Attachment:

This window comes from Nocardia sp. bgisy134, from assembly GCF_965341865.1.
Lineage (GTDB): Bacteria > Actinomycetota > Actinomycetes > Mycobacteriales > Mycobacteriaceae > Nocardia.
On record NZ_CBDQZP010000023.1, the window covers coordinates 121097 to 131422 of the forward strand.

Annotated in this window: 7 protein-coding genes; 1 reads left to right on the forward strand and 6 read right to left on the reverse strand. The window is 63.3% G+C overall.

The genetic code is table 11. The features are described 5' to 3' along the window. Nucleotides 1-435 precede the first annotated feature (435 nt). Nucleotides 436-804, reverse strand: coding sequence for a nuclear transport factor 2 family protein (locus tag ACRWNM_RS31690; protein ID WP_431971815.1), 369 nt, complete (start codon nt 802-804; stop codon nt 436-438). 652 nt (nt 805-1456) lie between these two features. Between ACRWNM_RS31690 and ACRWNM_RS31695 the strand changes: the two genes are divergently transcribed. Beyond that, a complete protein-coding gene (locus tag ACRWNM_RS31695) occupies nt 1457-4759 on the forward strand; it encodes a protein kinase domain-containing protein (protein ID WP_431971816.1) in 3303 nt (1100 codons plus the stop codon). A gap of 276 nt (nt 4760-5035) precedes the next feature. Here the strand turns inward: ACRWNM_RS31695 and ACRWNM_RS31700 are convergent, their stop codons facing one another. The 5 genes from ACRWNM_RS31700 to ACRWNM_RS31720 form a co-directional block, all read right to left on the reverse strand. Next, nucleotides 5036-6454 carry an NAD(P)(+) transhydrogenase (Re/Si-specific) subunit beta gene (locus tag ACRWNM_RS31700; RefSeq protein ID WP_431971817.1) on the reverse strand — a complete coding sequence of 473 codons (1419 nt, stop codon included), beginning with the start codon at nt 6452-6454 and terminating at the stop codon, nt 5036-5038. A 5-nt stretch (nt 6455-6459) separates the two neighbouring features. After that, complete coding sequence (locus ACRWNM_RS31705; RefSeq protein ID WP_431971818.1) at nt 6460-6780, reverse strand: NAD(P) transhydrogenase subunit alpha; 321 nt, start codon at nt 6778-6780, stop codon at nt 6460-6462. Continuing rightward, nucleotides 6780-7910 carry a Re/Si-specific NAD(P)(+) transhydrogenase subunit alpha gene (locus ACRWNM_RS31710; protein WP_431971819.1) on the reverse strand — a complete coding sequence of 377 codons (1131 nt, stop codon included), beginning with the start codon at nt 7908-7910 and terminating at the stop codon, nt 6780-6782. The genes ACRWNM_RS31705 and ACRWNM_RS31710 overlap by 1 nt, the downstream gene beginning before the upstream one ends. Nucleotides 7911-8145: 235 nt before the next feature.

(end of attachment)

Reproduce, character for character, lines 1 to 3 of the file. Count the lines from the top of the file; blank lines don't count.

This window comes from Nocardia sp. bgisy134, from assembly GCF_965341865.1.
Lineage (GTDB): Bacteria > Actinomycetota > Actinomycetes > Mycobacteriales > Mycobacteriaceae > Nocardia.
On record NZ_CBDQZP010000023.1, the window covers coordinates 121097 to 131422 of the forward strand.